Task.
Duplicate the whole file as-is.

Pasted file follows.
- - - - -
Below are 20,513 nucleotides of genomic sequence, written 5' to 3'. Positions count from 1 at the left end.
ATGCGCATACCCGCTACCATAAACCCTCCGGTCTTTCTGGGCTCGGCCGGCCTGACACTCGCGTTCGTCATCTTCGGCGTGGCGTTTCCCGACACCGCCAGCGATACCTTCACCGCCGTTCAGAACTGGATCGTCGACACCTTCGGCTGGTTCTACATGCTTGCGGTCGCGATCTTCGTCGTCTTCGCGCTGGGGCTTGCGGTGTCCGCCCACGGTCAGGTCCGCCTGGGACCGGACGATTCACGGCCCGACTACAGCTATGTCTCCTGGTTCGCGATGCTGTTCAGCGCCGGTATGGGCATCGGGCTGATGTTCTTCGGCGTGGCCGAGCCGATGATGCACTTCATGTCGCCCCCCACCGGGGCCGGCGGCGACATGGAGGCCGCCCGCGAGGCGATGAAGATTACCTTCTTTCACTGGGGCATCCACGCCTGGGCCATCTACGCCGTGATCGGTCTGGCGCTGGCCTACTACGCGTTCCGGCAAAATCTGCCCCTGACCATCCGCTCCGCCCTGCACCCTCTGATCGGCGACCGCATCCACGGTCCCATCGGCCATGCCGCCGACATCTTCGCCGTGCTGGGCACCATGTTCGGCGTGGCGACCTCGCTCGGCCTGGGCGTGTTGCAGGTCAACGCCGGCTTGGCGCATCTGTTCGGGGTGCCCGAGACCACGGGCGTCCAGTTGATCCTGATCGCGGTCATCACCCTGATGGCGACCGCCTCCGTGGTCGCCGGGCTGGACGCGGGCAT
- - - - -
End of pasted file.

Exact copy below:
Below are 20,513 nucleotides of genomic sequence, written 5' to 3'. Positions count from 1 at the left end.
ATGCGCATACCCGCTACCATAAACCCTCCGGTCTTTCTGGGCTCGGCCGGCCTGACACTCGCGTTCGTCATCTTCGGCGTGGCGTTTCCCGACACCGCCAGCGATACCTTCACCGCCGTTCAGAACTGGATCGTCGACACCTTCGGCTGGTTCTACATGCTTGCGGTCGCGATCTTCGTCGTCTTCGCGCTGGGGCTTGCGGTGTCCGCCCACGGTCAGGTCCGCCTGGGACCGGACGATTCACGGCCCGACTACAGCTATGTCTCCTGGTTCGCGATGCTGTTCAGCGCCGGTATGGGCATCGGGCTGATGTTCTTCGGCGTGGCCGAGCCGATGATGCACTTCATGTCGCCCCCCACCGGGGCCGGCGGCGACATGGAGGCCGCCCGCGAGGCGATGAAGATTACCTTCTTTCACTGGGGCATCCACGCCTGGGCCATCTACGCCGTGATCGGTCTGGCGCTGGCCTACTACGCGTTCCGGCAAAATCTGCCCCTGACCATCCGCTCCGCCCTGCACCCTCTGATCGGCGACCGCATCCACGGTCCCATCGGCCATGCCGCCGACATCTTCGCCGTGCTGGGCACCATGTTCGGCGTGGCGACCTCGCTCGGCCTGGGCGTGTTGCAGGTCAACGCCGGCTTGGCGCATCTGTTCGGGGTGCCCGAGACCACGGGCGTCCAGTTGATCCTGATCGCGGTCATCACCCTGATGGCGACCGCCTCCGTGGTCGCCGGGCTGGACGCGGGCAT